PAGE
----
With impunity

The jargon always distorts the “journalism.” Haroon Siddique at the Guardian doing a legal analysis of the Allison Bailey ruling:

The most significant ruling came in the Forstater case when, in June last year a panel led by the president of the employment appeal tribunal (EAT) held that gender-critical views were a protected philosophical belief under the Equality Act.

The decision paved the way not just for Forstater winning her case, which was then sent back to an employment tribunal to be heard in full, but also Bailey’s victory against her chambers, Garden Court.

Lucy Lewis, employment partner at Lewis Silkin, said: “If you want to engage in public debate, if you are clear you are doing that in your personal capacity, then I think that there is now much stronger protection as a result of these two cases in your ability to do that.”

Bosses at Garden Court Chambers (GCC) argued that Bailey’s tweets, one of which spoke of “intimidation, fear & coercion that are driving the @stonewalluk trans self-id agenda” went beyond her beliefs, which the Forstater case had established were protected, but this was rejected by the tribunal.

How could that statement “go beyond” Bailey’s beliefs? Is it because the claim is so obviously factual that it doesn’t count as a belief? Is it only beliefs that have no factual basis that are protected? Because that would be weird.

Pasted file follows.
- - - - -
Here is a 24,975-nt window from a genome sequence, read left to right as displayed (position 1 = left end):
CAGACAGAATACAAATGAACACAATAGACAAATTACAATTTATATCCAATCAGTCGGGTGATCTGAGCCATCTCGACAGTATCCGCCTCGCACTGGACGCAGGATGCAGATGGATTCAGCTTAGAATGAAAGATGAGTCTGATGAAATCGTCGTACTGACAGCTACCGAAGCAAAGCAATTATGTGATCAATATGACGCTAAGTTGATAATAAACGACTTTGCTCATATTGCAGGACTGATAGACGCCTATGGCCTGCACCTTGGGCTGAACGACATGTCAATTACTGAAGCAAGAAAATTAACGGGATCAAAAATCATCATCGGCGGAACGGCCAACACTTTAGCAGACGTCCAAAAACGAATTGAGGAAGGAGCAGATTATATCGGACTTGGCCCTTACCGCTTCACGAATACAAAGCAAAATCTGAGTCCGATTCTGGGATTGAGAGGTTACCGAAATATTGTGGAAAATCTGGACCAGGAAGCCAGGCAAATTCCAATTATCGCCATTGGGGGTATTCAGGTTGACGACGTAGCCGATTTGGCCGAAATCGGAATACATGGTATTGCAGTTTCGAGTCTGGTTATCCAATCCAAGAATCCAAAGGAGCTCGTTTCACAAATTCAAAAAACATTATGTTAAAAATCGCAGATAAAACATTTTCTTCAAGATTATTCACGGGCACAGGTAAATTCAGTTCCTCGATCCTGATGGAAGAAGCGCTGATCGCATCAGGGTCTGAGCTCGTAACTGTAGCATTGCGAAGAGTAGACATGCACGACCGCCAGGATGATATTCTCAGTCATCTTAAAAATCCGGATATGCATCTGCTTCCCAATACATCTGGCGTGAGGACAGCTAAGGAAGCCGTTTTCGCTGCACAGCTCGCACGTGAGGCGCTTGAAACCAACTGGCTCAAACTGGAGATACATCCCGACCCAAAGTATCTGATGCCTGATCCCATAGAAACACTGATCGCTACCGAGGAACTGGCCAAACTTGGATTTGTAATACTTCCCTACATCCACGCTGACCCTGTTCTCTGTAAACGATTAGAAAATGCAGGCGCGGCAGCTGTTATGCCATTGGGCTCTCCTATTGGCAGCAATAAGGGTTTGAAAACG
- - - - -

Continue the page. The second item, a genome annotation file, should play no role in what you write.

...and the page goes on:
Lewis said as a result of the Forstater case “the bar is high” as views have to be “objectively offensive” but what the cases – both unusually involving high-profile individuals on social media, each with more than 50,000 Twitter followers – had left unanswered was how to deal with such a conflict of views in the actual workplace, for example directed towards a colleague.

She said the only case to address this to date was when a doctor, David Mackereth, who insisted on misgendering trans people while assessing benefit claimants lost a claim against the government that he was discriminated against on the basis of his religious beliefs, in another decision published earlier this month.

Ok stop right there. What is “misgendering”?

How have so many otherwise reasonable adult people become convinced that there’s such a thing as “misgendering” and that it’s a social crime? How and why did we get so entrenched in such a silly counter-reality ideology that people can be punished for the made-up faux pas of “misgendering”?

That was in line with the EAT’s decision in the Forstater case which it said “does not mean that those with gender-critical beliefs can ‘misgender’ trans persons with impunity”.

But we don’t accept the claim that we are “misgendering.” We don’t agree that there is such a thing. We think we’re absolutely allowed to know who is what sex, for our own safety among other reasons, and that that should not cannot must not be made a crime or a workplace no-no. It’s idiotic to accuse a doctor of “misgendering” people when all that means is that the doctor got their sex right. You don’t want doctors getting people’s sex wrong!

Getting people’s sex right is far more important than coddling the fantasies of a small number of people who have been mentally captured by a fiction.

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